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Young and Curious and Brave by Nathan Jones

The Cosmos is all that is or ever was or ever will be. Our feeble contemplations of the Cosmos stir us – there is a tingling in the spine, a catch in the voice, a faint sensation, as if falling from a height. We know we are approaching the greatest of mysteries.

The size and age of the Cosmos are beyond ordinary human understanding. Lost somewhere between immensity and eternity is our tiny planetary home. In a cosmic perspective, most human concerns seem insignificant, even petty. And yet our species is young and curious and brave and shows much promise. In the last few millennia we have made the most astonishing and unexpected discoveries about the Cosmos and our place within it, explanations that are exhilarating to consider. They remind us that humans have evolved to wonder, that understanding is a joy, that knowledge is prerequisite to survival. I believe that our future depends on how well we know this Cosmos on which we float like a mote of dust in the morning sky.

These explorations required skepticism and imagination both. Imagination will often carry us to worlds that never were. But without it, we go nowhere. Skepticism enables us to distinguish fancy from fact, to test our speculations. The Cosmos is rich beyond measure – in elegant facts, in exquisite interrelationships, in the subtle machinery of awe.
— Carl Sagan, Cosmos (1980)

Pale Fire by Nathan Jones

I was the shadow of the waxwing slain
By the false azure in the windowpane;
I was the smudge of ashen fluff – and I
Lived on, flew on, in the reflected sky.
— Vladimir Nabokov (Pale Fire, Canto One)

Faith, Hope, Love, and Forgiveness by Nathan Jones

Nothing that is worth doing can be achieved in our lifetime; therefore we must be saved by hope. Nothing which is true or beautiful or good makes complete sense in any immediate context of history; therefore we must be saved by faith. Nothing we do, however virtuous, can be accomplished alone; therefore we are saved by love. No virtuous act is quite as virtuous from the standpoint of our friend or foe as it is from our standpoint. Therefore we must be saved by the final form of love, which is forgiveness.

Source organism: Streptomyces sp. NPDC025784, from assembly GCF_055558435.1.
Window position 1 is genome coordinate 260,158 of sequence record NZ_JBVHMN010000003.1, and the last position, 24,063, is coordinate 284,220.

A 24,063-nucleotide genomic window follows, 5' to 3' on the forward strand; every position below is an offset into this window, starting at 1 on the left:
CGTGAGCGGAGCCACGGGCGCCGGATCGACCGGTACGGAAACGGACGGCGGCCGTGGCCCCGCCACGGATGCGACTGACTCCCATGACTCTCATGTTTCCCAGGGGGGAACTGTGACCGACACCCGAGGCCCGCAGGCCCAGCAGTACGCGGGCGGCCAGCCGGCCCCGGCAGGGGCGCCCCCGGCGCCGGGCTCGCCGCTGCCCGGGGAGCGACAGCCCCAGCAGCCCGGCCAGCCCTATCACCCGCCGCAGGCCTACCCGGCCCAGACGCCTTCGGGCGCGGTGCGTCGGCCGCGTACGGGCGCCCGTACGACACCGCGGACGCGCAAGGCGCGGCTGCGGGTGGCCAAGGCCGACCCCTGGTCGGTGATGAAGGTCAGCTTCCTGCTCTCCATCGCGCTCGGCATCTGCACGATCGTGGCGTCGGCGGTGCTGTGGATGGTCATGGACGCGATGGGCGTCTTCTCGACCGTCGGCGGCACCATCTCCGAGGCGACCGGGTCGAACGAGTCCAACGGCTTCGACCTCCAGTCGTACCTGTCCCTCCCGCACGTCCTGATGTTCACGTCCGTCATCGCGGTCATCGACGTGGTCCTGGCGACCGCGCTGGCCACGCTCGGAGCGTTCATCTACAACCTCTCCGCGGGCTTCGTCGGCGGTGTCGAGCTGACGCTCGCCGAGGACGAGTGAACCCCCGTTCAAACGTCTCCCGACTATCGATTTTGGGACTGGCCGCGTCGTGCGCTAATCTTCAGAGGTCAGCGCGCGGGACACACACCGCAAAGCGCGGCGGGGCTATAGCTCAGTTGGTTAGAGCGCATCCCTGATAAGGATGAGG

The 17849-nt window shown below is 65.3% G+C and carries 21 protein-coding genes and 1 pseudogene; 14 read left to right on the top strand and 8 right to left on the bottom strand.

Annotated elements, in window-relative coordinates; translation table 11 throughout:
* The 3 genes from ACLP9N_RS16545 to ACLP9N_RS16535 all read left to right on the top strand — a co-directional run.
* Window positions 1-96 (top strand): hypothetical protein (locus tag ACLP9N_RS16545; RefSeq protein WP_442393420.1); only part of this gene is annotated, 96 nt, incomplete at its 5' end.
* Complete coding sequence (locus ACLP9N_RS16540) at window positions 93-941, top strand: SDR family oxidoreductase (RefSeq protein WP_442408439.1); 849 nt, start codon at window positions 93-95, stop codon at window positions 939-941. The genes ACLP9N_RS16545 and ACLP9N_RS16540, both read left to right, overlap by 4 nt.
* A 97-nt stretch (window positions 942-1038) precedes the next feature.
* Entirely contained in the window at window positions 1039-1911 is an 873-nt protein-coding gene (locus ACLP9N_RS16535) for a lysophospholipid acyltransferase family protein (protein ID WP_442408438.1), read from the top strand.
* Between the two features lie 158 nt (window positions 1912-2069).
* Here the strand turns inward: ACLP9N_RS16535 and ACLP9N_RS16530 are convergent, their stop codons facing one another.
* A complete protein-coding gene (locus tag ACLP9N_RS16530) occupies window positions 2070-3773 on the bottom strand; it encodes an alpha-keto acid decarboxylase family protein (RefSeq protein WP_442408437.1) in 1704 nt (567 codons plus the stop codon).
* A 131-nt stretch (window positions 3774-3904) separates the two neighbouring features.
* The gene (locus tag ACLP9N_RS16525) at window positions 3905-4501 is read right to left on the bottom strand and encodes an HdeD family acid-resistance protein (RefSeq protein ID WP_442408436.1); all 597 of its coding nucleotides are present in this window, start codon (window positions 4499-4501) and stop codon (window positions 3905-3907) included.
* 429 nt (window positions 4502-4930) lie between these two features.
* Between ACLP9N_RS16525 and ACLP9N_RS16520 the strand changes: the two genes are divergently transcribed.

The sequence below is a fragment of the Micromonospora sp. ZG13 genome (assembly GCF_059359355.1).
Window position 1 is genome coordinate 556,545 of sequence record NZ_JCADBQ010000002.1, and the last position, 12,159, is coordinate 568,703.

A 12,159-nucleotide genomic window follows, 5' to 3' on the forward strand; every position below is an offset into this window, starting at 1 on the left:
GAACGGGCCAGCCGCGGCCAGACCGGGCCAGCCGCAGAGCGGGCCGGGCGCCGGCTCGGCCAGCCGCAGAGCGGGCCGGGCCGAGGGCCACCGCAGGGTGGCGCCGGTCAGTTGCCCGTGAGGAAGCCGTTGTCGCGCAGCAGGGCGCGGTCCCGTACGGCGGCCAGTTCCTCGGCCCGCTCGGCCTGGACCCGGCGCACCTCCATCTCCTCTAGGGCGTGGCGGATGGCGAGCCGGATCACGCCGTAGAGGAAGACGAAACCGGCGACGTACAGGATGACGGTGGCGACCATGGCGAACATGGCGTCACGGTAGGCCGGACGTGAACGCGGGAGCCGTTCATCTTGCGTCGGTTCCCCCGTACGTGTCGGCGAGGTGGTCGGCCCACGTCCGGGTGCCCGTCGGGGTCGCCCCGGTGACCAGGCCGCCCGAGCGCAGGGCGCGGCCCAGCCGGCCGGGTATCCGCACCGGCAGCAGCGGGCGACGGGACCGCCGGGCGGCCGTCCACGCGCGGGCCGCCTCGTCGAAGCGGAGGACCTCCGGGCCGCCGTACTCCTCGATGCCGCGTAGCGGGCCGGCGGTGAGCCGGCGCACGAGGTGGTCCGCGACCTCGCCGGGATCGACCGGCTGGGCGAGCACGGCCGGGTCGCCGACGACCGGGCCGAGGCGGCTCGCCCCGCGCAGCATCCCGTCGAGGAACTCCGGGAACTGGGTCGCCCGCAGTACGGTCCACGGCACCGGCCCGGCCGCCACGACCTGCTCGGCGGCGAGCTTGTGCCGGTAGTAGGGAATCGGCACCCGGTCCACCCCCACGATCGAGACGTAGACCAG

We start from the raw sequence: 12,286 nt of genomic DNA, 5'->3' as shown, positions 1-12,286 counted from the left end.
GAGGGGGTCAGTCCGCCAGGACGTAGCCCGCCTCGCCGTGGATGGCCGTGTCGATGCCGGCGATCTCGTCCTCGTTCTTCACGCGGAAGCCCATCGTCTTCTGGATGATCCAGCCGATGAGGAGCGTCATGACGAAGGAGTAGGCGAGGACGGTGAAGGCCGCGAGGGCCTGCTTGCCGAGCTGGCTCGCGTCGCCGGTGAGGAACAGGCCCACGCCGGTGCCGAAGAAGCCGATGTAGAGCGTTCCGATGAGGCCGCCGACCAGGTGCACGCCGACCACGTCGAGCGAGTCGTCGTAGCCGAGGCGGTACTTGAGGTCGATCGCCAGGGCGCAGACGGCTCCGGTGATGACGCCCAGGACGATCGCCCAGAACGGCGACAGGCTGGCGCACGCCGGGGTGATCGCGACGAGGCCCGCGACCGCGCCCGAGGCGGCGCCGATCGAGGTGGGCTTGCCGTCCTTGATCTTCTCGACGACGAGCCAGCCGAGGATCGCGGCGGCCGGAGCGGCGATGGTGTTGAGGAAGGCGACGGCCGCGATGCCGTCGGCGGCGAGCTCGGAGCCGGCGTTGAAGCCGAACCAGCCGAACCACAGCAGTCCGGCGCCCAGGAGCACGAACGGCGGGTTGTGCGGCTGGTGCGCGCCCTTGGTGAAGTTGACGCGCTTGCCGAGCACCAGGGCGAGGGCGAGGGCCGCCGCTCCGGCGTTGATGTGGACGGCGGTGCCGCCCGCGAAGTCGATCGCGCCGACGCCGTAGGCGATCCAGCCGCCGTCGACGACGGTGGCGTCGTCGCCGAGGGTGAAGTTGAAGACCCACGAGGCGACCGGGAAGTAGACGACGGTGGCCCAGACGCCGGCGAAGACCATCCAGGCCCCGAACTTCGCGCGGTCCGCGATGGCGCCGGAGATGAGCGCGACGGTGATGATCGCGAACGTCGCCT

Reinhold Niebuhr (1952)

The Definitions of What is Beautiful and Ugly // New Year Ditypchs by Nathan Jones

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In photography’s early days, photographs were expected to be idealized images. This is still the aim of most amateur photographers, for whom a beautiful photograph is a photograph of something beautiful, like a woman, a sunset. In 1915 Edward Steichen photographed a milk bottle on a tenement fire escape, an example of a quite different idea of the beautiful photograph. And since the 1920s, ambitious professionals, whose work gets into museums, have steadily drifted away from lyrical subjects, conscientiously exploring plain, tawdry, or even vapid material. In recent decades, photography has succeeded somewhat in revising, for everybody, the definitions of what is beautiful and ugly.
— Susan Sontag in "On Photography"

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For the last forty years [William Eggleston has] been “at war with the obvious,” working in a “democratic forest” where everything visible is equally viable as subject matter. Trees, dirt, signs, houses, carpet, red ceilings, naked men, old men with guns, tricycles, etc. Working in this manner, he inspired many photographers to look no further than their immediate surroundings for inspiration. Then came digital cameras, and then the internet, and then Flickr. Eggleston may have won the war with the obvious, but now the obvious is getting its revenge in the form of the millions of banal, boring, dull photographs that are being uploaded to the web everyday. We don’t need to go far to find the ‘democratic forest,’ in fact, we may never be able to escape it.
— Bryan Formhals

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No Ground for Preferring Either Opinion by Nathan Jones

He who knows only his own side of the case knows little of that. His reasons may be good, and no one may have been able to refute them. But if he is equally unable to refute the reasons on the opposite side, if he does not so much as know what they are, he has no ground for preferring either opinion ... Nor is it enough that he should hear the opinions of adversaries from his own teachers, presented as they state them, and accompanied by what they offer as refutations. He must be able to hear them from persons who actually believe them ... he must know them in their most plausible and persuasive form.
— John Stuart Mill